Sunday, December 31, 2017

Thirty Days of CCS #31: Awesome Possum #3

Awesome Possum Volume 3 is the continuing, kickstarted brainchild of editor Angela Boyle. It’s a big (400+ pages), varied and loving tribute to the flora and fauna of the world. How one feels about it as a reading experience will depend greatly on one’s interest in the subject, especially since there are a number of stories that aren’t even really comics at all, but simply illustrated text. Several of the entries are simply rundowns on the varieties of particular kinds of species and attendant drawings of them. Considering that there’s a separate, sixty-page section at the end of the book that’s nothing but illustrations, there’s a lot that felt redundant in this anthology. Awesome Possum succeeded when its contributors made the extra leap to truly doing an actual narrative surrounding a plant or animal, and failed when it was simply science class supplementary material.

Not every narrative was equally interesting or equally well-told. While William Scavone’s story about the Varroa mite killing off bees had a solid platform (a beekeeper and his daughter trying to detect mites), it turned out to be scaffolding for a lot of detailed jargon. Spratty’s strip about rattlesnakes was more visually interesting, in part because of the subject, but mostly because Spratty is a better storyteller who used panel-to-panel transitions to create genuine reader interest. Perhaps the best story in the whole book was Moss Bastille’s story about ergot and its long and colorful history. In a style mimicking stained-glass window effects, Bastille nonetheless went from strange folk story to hard science in the investigation of the poisonous fungus ergot. It caused death, strange behavior, hallucinations and was eventually used to derive LSD. Bastille kept the visuals simple and bold, using a lot of negative space to let information-packed pages breathe a little. This is a great example of telling a story without sparing detail, but not dumbing it down for a reader, either.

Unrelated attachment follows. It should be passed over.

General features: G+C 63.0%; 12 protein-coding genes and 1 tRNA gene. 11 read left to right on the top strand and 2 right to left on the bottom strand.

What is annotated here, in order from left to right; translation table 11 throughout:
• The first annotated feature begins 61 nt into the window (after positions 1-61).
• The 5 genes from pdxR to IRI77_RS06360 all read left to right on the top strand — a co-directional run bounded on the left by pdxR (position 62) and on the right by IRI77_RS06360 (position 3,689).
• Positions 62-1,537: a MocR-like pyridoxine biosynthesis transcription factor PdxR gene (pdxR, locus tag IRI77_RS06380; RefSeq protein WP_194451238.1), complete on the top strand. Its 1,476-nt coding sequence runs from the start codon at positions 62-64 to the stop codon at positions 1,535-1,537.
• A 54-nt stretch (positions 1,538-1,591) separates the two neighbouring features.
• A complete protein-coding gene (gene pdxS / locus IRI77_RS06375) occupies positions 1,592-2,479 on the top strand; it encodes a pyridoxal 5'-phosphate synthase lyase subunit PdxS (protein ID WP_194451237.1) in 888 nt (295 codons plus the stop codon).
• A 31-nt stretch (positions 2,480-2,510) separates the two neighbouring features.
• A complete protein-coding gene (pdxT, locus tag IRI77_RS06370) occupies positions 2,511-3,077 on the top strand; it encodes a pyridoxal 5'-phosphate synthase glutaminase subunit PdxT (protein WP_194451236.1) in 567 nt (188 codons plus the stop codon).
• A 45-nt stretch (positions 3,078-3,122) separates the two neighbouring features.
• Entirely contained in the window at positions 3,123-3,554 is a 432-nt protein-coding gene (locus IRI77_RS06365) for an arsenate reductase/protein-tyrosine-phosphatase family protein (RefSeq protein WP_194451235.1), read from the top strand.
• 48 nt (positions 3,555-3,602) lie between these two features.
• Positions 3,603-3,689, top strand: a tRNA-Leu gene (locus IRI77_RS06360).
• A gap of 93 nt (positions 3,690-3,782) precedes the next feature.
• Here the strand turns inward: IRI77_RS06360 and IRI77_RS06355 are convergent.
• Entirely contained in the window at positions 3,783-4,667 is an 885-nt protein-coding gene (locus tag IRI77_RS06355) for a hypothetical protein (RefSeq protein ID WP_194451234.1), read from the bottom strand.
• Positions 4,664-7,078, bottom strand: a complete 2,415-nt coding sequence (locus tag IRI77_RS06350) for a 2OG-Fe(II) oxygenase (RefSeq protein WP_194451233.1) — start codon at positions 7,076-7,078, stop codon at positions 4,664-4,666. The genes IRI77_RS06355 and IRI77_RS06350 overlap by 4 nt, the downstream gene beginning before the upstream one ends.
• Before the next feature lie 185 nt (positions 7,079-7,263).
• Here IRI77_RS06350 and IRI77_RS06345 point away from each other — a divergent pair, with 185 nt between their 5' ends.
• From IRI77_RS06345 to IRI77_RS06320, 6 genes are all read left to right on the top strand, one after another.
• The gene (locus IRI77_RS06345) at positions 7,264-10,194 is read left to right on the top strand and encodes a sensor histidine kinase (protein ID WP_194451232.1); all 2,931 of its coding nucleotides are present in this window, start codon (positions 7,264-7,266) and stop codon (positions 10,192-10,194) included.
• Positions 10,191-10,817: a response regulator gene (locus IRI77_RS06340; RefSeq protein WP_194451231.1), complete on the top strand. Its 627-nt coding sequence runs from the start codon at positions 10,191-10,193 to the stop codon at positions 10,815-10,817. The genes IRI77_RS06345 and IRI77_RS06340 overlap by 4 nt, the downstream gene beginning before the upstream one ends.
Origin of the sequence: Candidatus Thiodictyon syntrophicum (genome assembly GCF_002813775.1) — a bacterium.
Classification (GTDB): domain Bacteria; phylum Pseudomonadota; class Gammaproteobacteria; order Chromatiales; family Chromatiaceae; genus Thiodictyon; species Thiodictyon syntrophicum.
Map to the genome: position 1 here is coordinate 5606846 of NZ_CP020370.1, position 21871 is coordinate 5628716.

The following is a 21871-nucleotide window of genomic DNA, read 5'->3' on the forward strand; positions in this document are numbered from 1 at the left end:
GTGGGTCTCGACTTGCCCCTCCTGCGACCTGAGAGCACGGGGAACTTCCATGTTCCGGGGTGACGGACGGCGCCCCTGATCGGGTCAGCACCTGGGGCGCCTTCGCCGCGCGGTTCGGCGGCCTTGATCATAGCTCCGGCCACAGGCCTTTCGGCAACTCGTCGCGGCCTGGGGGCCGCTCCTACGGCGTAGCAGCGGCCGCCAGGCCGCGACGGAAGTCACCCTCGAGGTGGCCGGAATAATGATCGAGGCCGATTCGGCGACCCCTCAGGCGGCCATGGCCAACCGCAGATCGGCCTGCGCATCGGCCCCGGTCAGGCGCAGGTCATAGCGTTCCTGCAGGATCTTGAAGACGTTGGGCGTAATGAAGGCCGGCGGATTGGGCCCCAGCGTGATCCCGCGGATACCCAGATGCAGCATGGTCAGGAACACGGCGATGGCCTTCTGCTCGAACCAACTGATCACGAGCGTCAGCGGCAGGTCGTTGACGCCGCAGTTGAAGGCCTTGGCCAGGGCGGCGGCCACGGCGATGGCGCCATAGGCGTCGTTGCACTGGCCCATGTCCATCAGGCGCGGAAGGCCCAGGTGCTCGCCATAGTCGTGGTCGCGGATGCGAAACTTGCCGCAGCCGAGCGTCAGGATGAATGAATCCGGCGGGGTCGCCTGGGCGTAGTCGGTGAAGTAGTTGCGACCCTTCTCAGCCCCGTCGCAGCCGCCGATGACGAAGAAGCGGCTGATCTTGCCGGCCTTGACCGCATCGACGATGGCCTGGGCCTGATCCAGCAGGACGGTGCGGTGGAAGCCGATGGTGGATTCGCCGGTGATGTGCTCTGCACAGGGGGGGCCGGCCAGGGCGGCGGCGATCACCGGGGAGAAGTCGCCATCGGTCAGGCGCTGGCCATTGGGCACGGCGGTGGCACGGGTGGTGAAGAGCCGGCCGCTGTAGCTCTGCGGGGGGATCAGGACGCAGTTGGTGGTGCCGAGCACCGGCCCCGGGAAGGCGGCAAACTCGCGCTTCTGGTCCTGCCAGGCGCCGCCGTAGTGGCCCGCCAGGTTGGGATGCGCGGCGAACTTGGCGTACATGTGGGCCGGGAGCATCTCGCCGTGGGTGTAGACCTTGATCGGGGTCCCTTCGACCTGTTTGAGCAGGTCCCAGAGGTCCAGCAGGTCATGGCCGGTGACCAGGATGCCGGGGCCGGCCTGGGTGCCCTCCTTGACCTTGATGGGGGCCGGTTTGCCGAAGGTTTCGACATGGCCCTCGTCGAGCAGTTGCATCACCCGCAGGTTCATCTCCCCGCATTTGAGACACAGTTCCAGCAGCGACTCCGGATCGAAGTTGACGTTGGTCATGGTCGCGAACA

Some of the artists in the book explained the science as though it were for kids, and others for someone who was genuinely interested in the smallest details of various observations. Bastille was one of the few who found that sweet spot in-between. Megan Archer’s story about ants farming aphids was aimed at kids in terms of the flourishes an overall simplicity of the line, but it’s still detailed enough to be accurate. In a black & white book that demanded clarity, she was one of the ones who did it best, especially since there were so many stories using lettering that was too small or stylized or gray-scaling that was too muddy.

There was another consideration to think of: was their story interesting or boring, especially to a general reader and not someone who doesn’t already find nature’s tiniest aspects to be fascinating? Well, Ross Wood Studlar, who has been drawing nature for quite a long time, took no chances with his story. First, it was framed as a conversation between himself and a group of friends and relatives, which made it easy to feed the reader information naturally. Second, it seemed based on a true story, which made the mechanics of how to explain things even easier. Third, it was about how amphibians have the ability to return from the dead. That’s an eye-catcher that demanded an explanation, and Studlar then went over the science of how certain mosses and amphibians can be frozen solid for incredibly long periods of time and then revive themselves when the conditions are right again. That even includes the tiny tardigrades that live on moss—little creatures that can shut off their metabolic functions and survive virtually any conditions. Studlar has never been great at drawing people, but he can draw natural life like a champ and knows how to tell a story, even getting a laugh at the end.